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THE location for a proposed development of 170 houses between Melksham and Beanacre has been labelled as “unsustainable”, with poor connectivity to local facilities.
That’s the opinion of Melksham Without Parish Council, who have raised concerns about the proposed development’s impact on local schools; the potential “coalescence” of Beanacre and the town, the development’s impact on A350 traffic and on drainage in the area, and the possible impact on heritage buildings in the village.
“This one simply is unsustainable,” said chair of the parish council, cllr Richard Wood, explaining that due to its location, the majority of children living in the new development would have to travel to school by car.
And as the nearest primary school to the site, Shaw Primary School, is “oversubscribed”, and the nearest alternative primary school located on the other side of town, cllr Wood described the “primary school issue” as “dire”.
“The only school with places available is miles away,” said cllr Alan Baines.
The impact on Melksham Oak School was also highlighted by cllr Baines, who explained that the school is set to “full” by the 2023/24 academic year – and is also in a “unsustainable” location for residents of the new development to access.
“This is a case of wrong development, in the wrong place,” said cllr David Pafford.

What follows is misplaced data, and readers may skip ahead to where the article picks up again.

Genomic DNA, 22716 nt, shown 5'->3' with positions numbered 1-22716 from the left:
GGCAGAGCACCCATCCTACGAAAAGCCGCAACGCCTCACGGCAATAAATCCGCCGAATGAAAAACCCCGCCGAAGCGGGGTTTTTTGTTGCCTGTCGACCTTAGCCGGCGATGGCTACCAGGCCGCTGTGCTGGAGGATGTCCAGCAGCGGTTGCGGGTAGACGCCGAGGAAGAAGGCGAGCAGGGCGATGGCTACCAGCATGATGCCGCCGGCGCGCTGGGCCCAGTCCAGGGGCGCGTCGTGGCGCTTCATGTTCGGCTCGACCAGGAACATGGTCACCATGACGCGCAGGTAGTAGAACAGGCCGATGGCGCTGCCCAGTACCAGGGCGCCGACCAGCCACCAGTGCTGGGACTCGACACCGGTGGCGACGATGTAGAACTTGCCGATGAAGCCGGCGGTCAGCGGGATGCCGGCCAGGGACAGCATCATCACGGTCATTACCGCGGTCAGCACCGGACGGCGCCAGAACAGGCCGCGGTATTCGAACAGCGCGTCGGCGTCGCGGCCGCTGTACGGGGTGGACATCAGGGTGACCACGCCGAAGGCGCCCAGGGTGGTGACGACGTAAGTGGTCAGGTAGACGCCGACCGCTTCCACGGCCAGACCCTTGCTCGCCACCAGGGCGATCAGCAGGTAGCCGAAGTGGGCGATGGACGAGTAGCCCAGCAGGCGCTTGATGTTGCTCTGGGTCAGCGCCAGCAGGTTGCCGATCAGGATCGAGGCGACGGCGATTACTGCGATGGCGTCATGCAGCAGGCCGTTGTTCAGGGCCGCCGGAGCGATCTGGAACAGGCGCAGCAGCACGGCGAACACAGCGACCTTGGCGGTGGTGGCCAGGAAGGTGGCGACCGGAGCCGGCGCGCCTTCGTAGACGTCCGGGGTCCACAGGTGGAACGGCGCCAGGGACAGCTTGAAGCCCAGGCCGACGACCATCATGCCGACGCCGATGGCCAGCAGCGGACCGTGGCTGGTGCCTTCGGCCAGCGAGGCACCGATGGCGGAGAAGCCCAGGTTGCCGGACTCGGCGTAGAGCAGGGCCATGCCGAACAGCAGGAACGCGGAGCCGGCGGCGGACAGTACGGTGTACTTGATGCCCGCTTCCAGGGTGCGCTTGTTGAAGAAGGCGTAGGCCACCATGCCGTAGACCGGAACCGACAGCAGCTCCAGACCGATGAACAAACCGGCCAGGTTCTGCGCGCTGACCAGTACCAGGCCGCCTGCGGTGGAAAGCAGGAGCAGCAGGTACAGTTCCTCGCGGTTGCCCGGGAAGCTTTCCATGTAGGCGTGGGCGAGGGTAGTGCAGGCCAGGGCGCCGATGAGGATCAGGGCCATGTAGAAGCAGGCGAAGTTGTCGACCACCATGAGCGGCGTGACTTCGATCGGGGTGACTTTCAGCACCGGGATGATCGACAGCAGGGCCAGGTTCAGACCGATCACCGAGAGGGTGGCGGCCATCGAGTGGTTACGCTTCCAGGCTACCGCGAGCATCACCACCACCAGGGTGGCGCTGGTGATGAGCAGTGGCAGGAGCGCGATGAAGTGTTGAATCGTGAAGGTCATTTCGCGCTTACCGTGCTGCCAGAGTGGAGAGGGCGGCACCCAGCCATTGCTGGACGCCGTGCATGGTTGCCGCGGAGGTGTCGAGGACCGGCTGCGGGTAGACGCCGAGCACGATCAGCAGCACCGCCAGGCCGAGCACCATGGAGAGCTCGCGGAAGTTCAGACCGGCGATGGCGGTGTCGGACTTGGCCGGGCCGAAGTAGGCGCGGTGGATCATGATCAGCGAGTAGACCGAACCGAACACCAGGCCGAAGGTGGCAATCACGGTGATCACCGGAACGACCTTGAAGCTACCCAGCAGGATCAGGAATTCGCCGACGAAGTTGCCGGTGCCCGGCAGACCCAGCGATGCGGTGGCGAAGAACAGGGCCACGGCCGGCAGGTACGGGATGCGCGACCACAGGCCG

The parish council also raised a number of other concerns about the 170 houses – which would be situated on two agricultural fields to the north of Leekes, bordered by Beanacre Road (A350) and Dunch Lane.
Concerns were also echoed by Melksham Town Council and Beanacre residents.
The parish council – similar to the town council – also suggested that if the development were to go ahead, houses should only be built within the boundary of the town – the current plans are almost cut in half by the boundary between Beanacre and Melksham.
They also said that access to the site should be via a new roundabout on the A350, rather than a T-junction. “A T-junction is asking for trouble,” said cllr Baines.
At the parish council’s planning committee meeting last month, representatives for the development explained that they would be “taking stock” of the comments received during the consultation – which s now closed – in preparation for submission of their planning application to Wiltshire Council, which is expected this month.
Concerns about the loss of the natural boundary between Beanacre and the town were addressed by the developer’s representatives, who said they were considering “pulling the development away” from the northern boundary “as much as they could” to “screen and reinforce” the separation of Melksham and Beanacre.
However, their reassurance was met with scepticism from Beanacre residents who said that the “merging” of the village and town would be a “tragedy” for Beanacre.